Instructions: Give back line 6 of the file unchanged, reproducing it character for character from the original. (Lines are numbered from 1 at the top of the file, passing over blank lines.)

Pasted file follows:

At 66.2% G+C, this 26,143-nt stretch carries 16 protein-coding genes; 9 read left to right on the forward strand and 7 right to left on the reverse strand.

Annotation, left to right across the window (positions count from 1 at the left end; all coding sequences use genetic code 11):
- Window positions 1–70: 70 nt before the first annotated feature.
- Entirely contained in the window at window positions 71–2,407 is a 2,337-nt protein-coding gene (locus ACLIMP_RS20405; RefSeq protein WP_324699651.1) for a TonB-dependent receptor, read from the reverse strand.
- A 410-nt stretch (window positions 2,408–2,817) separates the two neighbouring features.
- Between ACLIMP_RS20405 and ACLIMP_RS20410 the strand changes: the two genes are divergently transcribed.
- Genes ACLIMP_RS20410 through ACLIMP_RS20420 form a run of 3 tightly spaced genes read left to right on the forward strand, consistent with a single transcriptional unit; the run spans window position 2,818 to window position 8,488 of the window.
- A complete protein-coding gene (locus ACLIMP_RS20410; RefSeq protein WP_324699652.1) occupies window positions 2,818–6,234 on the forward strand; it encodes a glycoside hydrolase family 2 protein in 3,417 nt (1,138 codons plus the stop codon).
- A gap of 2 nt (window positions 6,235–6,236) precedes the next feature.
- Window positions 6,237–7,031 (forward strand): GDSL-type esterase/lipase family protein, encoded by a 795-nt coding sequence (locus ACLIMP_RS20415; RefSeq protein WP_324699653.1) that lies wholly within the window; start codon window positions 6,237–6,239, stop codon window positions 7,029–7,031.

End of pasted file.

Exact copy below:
- Between ACLIMP_RS20405 and ACLIMP_RS20410 the strand changes: the two genes are divergently transcribed.